The most important voice in the debate on Covid19, vaccines and re-opening the economy are the workers who have maintained, defended and protected the foundations of the economy and the society, especially since Lockdown began in March 2020. Their voice, concerns and proposals for opening up or not and how to do so are paramount. To vaccinate or not is secondary debate and a personal matter for each individual and not the reason for a manufactured controversy manipulated to create splits and tension in the society when calm, rationality and objectivity is vital. Apparently disingenuous arguments of the government whilst seeming to violate the right to a livelihood of workers seems to be behind Union leaders skepticism on vaccines. Reports that the governments apparent ultimatums are mirrored in practice with the business community imposing vaccine ultimatums on workers attest to this. Same companies who reportedly prioritise profit over employees health safety and workers right to a livelihood. Workers TU leaders are obliged to take a stand in defence of their members rights.
Prime Minister Ralph Gonsalves, on Thursday evening, ordered that all persons evacuate from the Red Zone, as La Soufriere could erupt explosively, without further warning, within the next 24 to 48 hours. Gonsalves noted the stage 3 alert issued earlier in the day amidst tremors at the volcano, which began at 3 a.m. The prime … Continue reading Saint Vincent – Evacuation Ordered As Volcano ‘is trying to clear its throat’
It is estimated that 83 per cent of deaths in Barbados are caused by non-communicable diseases (NCDs), and one in three children in Barbados is overweight or obese. Research also shows that 1 in 5 adult Barbadians has diabetes, 66 per cent of adults are overweight, and 33 per cent are obese. These alarming statistics have been major causes of concern for those in the medical fraternity, as the country continues to fight the COVID-19 pandemic.
As of this writing, there are six approved vaccines and over 50 candidates in development. In the UK, the NHS recently started administering the Pfizer BioNTech mRNA vaccine, and the US followed suit one week later. COVID19 vaccine development has reinvigorated a certain type of vaccine nationalism not seen for decades. Each vaccine or candidate gets a particular pedigree, narrative and aura of trustworthiness according to its origins. The vaccines and candidates are a mix of private-sector developed or public/private partnership, with only a few candidates from universities or the public sector (WHO, 2020). In Cuba’s state-run socialist biopharmaceutical system, their new COVID19 vaccine, called Soberana or “The Sovereign,” is effortlessly enfolded into a long-standing national narrative of vaccine prowess.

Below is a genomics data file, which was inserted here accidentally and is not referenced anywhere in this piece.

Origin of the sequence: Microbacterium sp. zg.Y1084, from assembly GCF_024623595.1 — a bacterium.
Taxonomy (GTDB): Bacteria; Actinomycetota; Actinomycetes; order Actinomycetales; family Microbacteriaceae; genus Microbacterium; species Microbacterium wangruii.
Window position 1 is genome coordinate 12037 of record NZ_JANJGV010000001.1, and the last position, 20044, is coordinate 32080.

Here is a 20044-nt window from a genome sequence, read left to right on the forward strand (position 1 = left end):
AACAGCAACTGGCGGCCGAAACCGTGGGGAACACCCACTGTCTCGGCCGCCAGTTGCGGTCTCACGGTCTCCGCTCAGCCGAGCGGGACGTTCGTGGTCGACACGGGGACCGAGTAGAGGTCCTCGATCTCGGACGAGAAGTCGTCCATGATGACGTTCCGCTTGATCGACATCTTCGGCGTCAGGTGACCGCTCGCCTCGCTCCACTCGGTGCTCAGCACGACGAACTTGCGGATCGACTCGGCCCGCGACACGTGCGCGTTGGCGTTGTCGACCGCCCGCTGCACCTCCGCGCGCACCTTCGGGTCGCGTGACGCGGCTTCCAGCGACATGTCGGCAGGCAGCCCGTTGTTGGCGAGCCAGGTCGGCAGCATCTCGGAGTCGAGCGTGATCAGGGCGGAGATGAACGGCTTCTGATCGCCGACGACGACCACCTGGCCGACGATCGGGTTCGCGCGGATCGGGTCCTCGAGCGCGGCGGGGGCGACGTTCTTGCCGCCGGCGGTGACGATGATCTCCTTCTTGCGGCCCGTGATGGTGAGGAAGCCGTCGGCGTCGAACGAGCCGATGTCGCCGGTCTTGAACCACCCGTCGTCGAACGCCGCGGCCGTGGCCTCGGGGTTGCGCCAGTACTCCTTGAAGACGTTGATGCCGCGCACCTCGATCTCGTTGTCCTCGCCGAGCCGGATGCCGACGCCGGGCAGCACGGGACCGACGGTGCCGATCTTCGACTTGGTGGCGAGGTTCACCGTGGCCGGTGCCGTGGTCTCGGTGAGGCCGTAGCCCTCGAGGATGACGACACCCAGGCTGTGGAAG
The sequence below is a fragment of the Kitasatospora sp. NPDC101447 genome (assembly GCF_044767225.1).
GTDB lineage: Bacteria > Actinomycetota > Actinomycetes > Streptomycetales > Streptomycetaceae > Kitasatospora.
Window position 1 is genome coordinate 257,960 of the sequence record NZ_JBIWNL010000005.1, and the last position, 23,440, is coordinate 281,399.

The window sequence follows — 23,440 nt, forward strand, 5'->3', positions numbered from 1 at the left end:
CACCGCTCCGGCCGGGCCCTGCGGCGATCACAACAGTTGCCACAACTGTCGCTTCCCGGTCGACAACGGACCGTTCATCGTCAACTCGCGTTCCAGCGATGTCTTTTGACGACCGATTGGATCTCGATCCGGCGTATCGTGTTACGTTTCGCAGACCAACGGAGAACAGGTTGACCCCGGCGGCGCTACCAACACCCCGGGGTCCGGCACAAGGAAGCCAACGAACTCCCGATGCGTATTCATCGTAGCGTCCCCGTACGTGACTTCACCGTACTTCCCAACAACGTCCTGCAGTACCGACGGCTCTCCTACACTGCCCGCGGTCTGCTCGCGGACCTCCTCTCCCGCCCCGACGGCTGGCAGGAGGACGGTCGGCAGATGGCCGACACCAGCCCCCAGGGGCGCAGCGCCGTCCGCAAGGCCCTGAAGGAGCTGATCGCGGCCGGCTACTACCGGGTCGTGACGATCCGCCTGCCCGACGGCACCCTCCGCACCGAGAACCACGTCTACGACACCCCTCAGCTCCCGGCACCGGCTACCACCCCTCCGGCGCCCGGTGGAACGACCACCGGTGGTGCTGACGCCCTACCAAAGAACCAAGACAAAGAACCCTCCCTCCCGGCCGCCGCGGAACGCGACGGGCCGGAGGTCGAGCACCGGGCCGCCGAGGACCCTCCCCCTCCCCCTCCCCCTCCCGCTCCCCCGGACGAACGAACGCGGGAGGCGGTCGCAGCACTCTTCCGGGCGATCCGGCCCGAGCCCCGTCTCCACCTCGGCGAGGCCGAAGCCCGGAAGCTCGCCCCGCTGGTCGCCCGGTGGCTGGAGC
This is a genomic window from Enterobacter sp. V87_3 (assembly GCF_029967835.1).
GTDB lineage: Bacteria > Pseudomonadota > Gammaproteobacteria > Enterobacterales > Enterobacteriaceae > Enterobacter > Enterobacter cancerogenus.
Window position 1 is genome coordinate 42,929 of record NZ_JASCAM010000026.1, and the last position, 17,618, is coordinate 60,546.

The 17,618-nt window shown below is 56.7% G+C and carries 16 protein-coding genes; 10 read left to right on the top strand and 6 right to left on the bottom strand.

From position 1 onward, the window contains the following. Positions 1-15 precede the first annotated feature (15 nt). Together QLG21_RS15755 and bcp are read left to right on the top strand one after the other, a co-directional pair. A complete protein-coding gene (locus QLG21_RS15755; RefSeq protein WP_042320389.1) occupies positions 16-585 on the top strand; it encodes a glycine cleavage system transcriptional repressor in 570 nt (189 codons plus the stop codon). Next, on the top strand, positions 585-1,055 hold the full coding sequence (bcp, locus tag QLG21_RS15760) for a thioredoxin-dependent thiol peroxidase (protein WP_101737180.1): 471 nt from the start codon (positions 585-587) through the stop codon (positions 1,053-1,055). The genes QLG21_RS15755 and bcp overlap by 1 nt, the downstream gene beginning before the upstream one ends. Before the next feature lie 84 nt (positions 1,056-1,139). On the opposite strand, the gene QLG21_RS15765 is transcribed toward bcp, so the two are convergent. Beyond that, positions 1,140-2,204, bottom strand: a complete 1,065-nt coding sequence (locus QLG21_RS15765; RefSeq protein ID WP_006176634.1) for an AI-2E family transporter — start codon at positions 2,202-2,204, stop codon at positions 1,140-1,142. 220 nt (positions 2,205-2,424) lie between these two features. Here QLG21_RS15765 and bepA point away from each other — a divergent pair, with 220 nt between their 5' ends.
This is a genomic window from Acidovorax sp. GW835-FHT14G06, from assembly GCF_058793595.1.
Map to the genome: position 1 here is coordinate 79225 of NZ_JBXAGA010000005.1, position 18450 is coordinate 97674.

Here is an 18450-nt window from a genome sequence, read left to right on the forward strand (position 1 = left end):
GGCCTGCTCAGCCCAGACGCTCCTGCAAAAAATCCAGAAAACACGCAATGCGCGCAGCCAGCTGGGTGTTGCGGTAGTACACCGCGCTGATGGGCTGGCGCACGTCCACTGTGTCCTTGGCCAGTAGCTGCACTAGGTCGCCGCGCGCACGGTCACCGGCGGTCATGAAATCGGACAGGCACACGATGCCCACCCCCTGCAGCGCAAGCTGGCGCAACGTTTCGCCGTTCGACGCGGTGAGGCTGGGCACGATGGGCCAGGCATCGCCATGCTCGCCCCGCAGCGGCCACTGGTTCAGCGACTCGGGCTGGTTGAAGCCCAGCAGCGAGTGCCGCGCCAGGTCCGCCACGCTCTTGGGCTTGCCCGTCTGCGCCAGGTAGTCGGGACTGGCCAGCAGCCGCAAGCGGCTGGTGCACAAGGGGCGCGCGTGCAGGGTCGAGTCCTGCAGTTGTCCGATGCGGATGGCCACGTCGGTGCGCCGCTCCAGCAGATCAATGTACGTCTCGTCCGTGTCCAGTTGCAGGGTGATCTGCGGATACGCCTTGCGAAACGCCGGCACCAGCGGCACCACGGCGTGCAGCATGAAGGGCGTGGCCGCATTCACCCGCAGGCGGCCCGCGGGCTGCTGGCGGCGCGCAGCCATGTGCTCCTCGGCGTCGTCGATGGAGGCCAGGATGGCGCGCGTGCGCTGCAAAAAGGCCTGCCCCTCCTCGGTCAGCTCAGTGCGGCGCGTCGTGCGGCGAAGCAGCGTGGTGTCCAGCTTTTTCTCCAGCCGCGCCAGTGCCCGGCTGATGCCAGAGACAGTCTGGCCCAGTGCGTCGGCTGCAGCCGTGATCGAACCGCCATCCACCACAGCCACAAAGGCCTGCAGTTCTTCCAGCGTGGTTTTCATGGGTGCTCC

It is clear that governments across the region are failing their citizens with regard to providing healthcare. Underpinning this lack is the fact that many regional governments pay out more in debt servicing than they invest in developing the healthcare systems. This means that they are left holding out a begging bowl when confronted by health care challenges.
Should any of these efforts ultimately succeed, the Caribbean nation — already a medical powerhouse that has developed a lung cancer vaccine and methods to stop mother-to-baby HIV and syphilis transmission — will likely become an important supplier to other Latin American and developing countries who have been effectively shut out from purchasing COVID vaccines from Western companies, as rich nations have already begun hoarding coronavirus medicines.
In 2018, the Pan American Health Organisation (PAHO) contracted the Canadian research firm of Dunn, Pierre, Barnett and Company Limited to conduct a comprehensive study into issues impacting the migration of Health Workers in the Caribbean region.
As the the world remains fixated with Covid 19, other significant public health threats are being overlooked. The ongoing dengue fever outbreak in the Caribbean is one such. The devastating effect this is having on people's health is a further sign of the failure of those in power, which in Martinique's case is France's colonial authorities, to provide people with a modern health care system.
A problem to be taken up for solution is that Tobagonian civil society - rather than operating as individual silos, fragmented and atomized, doing their own thing - needs to be activated and empowered as such. Working out how to empower the civil society with decision making power is a big challenge.
“It is quite clear that the novel drug Caflanone could be a game changer in the fight against COVID-19,” Dr Lowe said yesterday. “If this is achieved it could bring not only relief for the millions of sufferers of COVID-19, but also identify Jamaica as a country where scientific and medical innovation can flourish, as well as create great wealth for the country.”